WASHINGTON (AP) — The Latest on President Donald Trump and North Korea (all times local):
South Korea says it feels relieved about the revived talks for a summit between President Donald Trump and North Korean leader Kim Jong Un over the future of Kim's nuclear weapons program.
The statement by Seoul's presidential office on Saturday came hours after Trump welcomed North Korea's conciliatory response to his Thursday letter withdrawing from the summit, and said the meeting might be getting back on track.
Trump tweeted later Friday that the summit, if it does happen, will likely take place June 12 in Singapore, as originally planned.
Seoul's Blue House says it's "carefully" watching the developments between Washington and Pyongyang.
President Donald Trump says the U.S. is "having very productive talks with North Korea" about a summit next month with Kim Jong Un, and says it could happen June 12, the date that was under consideration before Trump abruptly canceled the summit Thursday.
Trump is tweeting that if the summit happens it "will likely remain in Singapore on the same date, June 12th., and, if necessary, will be extended beyond that date."
Trump had said earlier Friday that the potentially historic summit might be getting back on track.
On Thursday, Trump had canceled the summit, citing the North's "tremendous anger and open hostility."
The North Korean government said Friday it is still "willing to give the U.S. time and opportunities" to reconsider talks "at any time."
Vladimir Putin says finding a solution to the North Korea nuclear tensions is of great importance to Russia and says North Korea's sovereignty should be guaranteed.
The Russian president said Friday that "a full denuclearization of North Korea" should involve giving "North Korea a guarantee of their sovereignty and inviolability."
Putin said that "if you don't behave aggressively and if you don't corner North Korea, the result that we need will be achieved faster than many would think, and at less cost."
Nothing that North Korea borders Russia, Putin said resolution "is of critical importance, especially when the situation is on the brink of war."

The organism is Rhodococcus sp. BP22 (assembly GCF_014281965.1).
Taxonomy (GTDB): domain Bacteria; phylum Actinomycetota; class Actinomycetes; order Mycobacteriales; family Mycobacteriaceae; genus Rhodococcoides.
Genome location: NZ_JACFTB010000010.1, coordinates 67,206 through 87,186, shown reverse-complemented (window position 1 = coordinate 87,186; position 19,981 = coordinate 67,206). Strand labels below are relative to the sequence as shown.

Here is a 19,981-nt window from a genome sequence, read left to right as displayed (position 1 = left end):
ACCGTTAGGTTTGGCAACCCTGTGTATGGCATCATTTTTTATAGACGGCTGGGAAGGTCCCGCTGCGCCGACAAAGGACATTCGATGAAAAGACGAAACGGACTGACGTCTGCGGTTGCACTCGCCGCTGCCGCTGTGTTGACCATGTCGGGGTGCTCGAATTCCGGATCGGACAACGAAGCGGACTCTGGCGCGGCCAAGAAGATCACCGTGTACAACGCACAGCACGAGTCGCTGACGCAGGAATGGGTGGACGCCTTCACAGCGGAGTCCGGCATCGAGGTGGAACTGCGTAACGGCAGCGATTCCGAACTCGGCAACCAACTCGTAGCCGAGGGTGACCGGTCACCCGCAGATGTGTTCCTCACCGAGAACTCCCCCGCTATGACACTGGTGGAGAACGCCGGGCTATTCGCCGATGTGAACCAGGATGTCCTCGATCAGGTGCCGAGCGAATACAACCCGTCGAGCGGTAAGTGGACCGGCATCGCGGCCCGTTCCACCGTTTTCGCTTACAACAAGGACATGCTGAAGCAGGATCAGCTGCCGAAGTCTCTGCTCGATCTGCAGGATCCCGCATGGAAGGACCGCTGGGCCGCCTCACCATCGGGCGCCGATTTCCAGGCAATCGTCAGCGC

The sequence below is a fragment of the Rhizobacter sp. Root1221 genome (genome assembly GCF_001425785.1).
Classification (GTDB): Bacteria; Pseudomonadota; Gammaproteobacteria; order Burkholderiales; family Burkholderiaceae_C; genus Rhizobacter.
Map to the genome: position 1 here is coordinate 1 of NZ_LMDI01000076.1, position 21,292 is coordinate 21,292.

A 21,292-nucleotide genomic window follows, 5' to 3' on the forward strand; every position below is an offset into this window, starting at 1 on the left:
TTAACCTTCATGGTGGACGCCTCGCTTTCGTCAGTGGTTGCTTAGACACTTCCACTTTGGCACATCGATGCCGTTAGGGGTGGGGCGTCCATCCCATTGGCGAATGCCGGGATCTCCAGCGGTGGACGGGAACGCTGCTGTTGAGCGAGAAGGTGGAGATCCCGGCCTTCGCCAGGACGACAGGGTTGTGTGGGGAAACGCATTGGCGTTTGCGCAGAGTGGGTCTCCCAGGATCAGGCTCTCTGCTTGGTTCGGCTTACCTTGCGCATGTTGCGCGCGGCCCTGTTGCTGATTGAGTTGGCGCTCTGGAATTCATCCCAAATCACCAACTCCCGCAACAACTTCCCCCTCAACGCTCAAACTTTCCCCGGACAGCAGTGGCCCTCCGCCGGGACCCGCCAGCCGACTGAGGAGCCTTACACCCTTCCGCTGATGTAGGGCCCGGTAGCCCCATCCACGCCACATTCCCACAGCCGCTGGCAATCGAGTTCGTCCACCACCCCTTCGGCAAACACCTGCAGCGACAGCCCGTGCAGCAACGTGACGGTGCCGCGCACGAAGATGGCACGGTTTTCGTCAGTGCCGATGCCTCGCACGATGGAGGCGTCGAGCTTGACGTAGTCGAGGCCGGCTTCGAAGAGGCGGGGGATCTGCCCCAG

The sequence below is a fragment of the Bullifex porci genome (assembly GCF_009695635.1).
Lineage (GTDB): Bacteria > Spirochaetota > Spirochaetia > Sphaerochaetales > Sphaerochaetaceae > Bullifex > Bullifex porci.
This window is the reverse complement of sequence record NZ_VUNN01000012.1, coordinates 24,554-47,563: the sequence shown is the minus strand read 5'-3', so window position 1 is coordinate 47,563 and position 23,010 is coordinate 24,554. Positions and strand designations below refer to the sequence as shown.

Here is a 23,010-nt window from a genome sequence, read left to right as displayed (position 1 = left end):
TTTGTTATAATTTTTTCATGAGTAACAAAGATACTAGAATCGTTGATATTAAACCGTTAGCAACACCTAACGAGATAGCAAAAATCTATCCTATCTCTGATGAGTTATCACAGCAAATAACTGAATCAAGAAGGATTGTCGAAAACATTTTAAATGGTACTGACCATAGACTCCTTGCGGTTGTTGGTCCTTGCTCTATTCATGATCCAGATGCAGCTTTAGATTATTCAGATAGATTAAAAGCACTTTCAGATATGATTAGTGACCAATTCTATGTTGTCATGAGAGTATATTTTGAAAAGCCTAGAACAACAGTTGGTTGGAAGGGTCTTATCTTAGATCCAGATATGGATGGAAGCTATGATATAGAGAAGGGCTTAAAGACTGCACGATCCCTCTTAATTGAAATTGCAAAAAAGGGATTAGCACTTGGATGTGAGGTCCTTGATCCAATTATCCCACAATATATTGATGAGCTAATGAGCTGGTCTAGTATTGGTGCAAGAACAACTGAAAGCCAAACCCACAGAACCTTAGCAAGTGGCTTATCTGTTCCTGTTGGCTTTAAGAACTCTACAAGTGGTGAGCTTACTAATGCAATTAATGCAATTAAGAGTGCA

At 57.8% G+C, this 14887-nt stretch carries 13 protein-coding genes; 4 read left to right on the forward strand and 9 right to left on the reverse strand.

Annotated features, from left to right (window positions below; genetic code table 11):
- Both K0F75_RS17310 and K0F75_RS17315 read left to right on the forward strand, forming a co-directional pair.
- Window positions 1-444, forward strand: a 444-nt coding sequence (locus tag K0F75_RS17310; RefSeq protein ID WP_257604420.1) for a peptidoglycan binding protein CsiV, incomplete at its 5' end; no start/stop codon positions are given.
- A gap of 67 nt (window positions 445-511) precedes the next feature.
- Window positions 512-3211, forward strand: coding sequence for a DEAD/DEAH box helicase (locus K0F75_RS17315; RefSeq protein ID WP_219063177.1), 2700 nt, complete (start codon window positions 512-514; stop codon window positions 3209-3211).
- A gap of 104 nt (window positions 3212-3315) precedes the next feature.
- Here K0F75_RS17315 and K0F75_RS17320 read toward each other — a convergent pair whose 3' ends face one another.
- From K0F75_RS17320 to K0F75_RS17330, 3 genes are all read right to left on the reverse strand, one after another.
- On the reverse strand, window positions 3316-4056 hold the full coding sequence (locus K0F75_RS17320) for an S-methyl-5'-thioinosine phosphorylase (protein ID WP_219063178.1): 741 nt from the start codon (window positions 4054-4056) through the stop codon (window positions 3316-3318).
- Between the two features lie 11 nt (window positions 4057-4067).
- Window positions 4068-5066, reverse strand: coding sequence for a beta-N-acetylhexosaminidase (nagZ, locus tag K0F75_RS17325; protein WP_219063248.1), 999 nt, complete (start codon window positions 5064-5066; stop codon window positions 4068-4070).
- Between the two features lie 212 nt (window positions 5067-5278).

His comments came as President Donald Trump said the U.S. was talking with North Korea about putting the summit back on track. On Thursday, Trump had canceled the summit, citing the North's "tremendous anger and open hostility."
Defense Secretary Jim Mattis says there is "possibly some good news" about a U.S.-North Korea summit.
Speaking to reporters at the Pentagon on Friday, Mattis said diplomats are working to get the summit back on track.
Mattis called the recent back-and-forth between President Donald Trump and North Korea, which seemed to indicate the summit would not happen as planned on June 12, the "usual give and take."
President Donald Trump says the United States is "talking to" North Korea after he canceled a planned summit with leader Kim Jong Un (kim jawng oon). He told reporters Friday that "everybody plays games."
Asked about the summit, Trump said Friday: "We'll see what happens, it could even be the 12th," referring to the June 12 date originally set.
Trump, who spoke to reporters at the White House before heading to the Naval Academy graduation ceremony, stressed that both sides would like the summit to happen. He said: "They very much want to do it, we'd like to do it."
Trump withdrew from the summit Thursday, but has left open the possibility that the two leaders could still meet.
President Donald Trump says North Korea's latest statement on nuclear talks is "good news" and that "we will soon see where it will lead."
The North Korean government on Friday said it is still "willing to give the U.S. time and opportunities" to reconsider talks "at any time, at any format." The statement was issued in response to Trump's abrupt cancellation of the June summit between the two countries in the U.S. bid to get North Korea to abandon its nuclear weapon.
Trump tweeted Friday: "Very good news to receive the warm and productive statement from North Korea. We will soon see where it will lead, hopefully to long and enduring prosperity and peace. Only time (and talent) will tell!"
For President Donald Trump, Kim Jong Un (kim jawng oon) may be the deal that got away.
Trump and his team weathered insults, tolerated unanswered phone calls and waited hours for negotiating partners who never showed up as they sought to keep the planned Singapore summit with Kim on track.
With prospects dimming and aides increasingly skeptical, Trump at first clung to his plans to meet with the North Korean leader, seeking to pull off what the president saw as a history-making nuclear deal. Trump could envision Nobel laurels.
Eager for a bold accomplishment, Trump agreed to Kim's March overture for a summit in less than an hour, ignoring warnings of seasoned advisers.
But on Thursday morning, Trump determined that — for now anyway — the meeting was an unrequited diplomatic dream.
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